Wednesday, May 30, 2007

An E-Mail I Did Send

Dear Mr. H***:

I am concerned about mixed messages sent to the students of **HS by some recent decisions made by the administration. In particular, I find the reward offered to students who took a recommended $75 four-session ACT cram course questionable. It is my understanding that in return for paying the fee and attending the sessions, juniors were exempted from their fourth quarter finals.

While the merits and efficacy of any cram course are debatable, that is not my main concern. My concern is that the choice to reward course takers with exemptions not offered to other students may appear to be the equivalent of “buying” their way out of the final exams. To the best of my knowledge, no academic conditions which might support earning an exemption from the finals applied, such as already having an A or high B in all class work prior to the final or even scoring above a certain level on the ACTs. Instead, it looks like “pay $75, escape finals”.

I have spoken with a number of people locally and received some disturbing feedback which supports my concern. One mother stated flat out that she paid for the course, not because she thought her child needed the cram course, but because she didn’t want her child to have to take a final in a difficult course and possibly get a “smudge” on her transcript. I’m sure **HS does not support grade grubbing or subverting class rigor, and I am disturbed that your actions may have resulted in that perception.

I also spoke with two graduates from **HS, one recent and one not-so-recent, both of whom received very fine scores of 31 on their ACTs, and they were aghast and offended that this option had been offered to current juniors. Both of them took rigorous courses, and in both cases they experienced exam results during their junior years which dropped their final class grades. They both stated that while it sounds nice to be able to “buy a better transcript”, they understood that studying for the finals and learning to accept a lower grade was a meaningful aspect of their education.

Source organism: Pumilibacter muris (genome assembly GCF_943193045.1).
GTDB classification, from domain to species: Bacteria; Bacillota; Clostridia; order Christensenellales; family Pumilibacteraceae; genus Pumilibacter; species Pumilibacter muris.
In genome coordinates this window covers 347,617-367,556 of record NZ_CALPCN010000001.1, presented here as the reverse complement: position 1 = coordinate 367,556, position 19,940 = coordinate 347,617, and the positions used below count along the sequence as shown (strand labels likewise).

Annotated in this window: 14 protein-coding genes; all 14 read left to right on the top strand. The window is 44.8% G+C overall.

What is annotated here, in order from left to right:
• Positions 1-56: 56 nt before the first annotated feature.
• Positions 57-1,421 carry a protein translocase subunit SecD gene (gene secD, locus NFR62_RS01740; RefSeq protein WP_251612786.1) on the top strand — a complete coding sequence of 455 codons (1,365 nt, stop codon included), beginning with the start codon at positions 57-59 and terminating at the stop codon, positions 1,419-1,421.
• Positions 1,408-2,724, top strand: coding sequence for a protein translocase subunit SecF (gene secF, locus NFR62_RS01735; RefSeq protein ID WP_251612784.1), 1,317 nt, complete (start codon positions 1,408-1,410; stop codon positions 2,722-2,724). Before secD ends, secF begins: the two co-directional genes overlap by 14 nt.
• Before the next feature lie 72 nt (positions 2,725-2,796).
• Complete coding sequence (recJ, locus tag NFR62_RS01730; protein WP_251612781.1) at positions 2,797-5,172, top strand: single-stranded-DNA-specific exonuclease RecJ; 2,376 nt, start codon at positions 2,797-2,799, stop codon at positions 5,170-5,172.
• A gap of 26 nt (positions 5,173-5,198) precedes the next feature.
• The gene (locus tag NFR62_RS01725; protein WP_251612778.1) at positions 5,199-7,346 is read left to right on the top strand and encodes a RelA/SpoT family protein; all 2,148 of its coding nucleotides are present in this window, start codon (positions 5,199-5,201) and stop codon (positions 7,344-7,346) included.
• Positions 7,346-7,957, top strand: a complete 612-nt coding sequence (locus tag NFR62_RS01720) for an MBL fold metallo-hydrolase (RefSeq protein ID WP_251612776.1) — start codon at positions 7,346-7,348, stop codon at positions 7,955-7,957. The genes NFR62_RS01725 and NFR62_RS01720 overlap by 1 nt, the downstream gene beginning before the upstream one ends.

Additionally, I have discussed the matter with current teachers from other districts, retired teachers, and parents and students from other districts, and all of them have concerns about the ethical nature and educational goals of this choice. It seems to me that while you may have thought offering a cram course was a positive option, the incentive was contradictory to best practices in education, whether such was your intention or not.

I think it was a mistake to choose a reward which could be so easily misconstrued and misused. It's also possible that students may misunderstand the purpose of the cram course and believe it to be a suitable substitute for diligent, conscientious application to their daily studies for the three years they attend **HS prior to the ACT test. I am sure that you agree with me, and with the ACT service, that the best method for preparing for the ACT is consistent study in rigorous, demanding classes, not a short ZAP course. I hope that in the future you will consider offering rewards that support long-term, good academic habits and that you will avoid creating questionable incentives for things such as cram courses.

Calmer BoS


Jenn said...

Sing it, sister. My high school honored athletes big-time, but felt it "sent the wrong message" to acknowledge the valedictorian. I think they would have liked this "buy your way out of finals" plan. The admin just picked someone popular to make the speech at graduation.

They had a lot of trouble with "sending the right message."

I love your blog, Ms Strudel.

BoS said...

AAAAAAARGH! Sports High Schools-grrrr (gnashing of teeth). Why not just call it an athletic club with occasional classes, eh? Anyway, thank you for the kind remarks!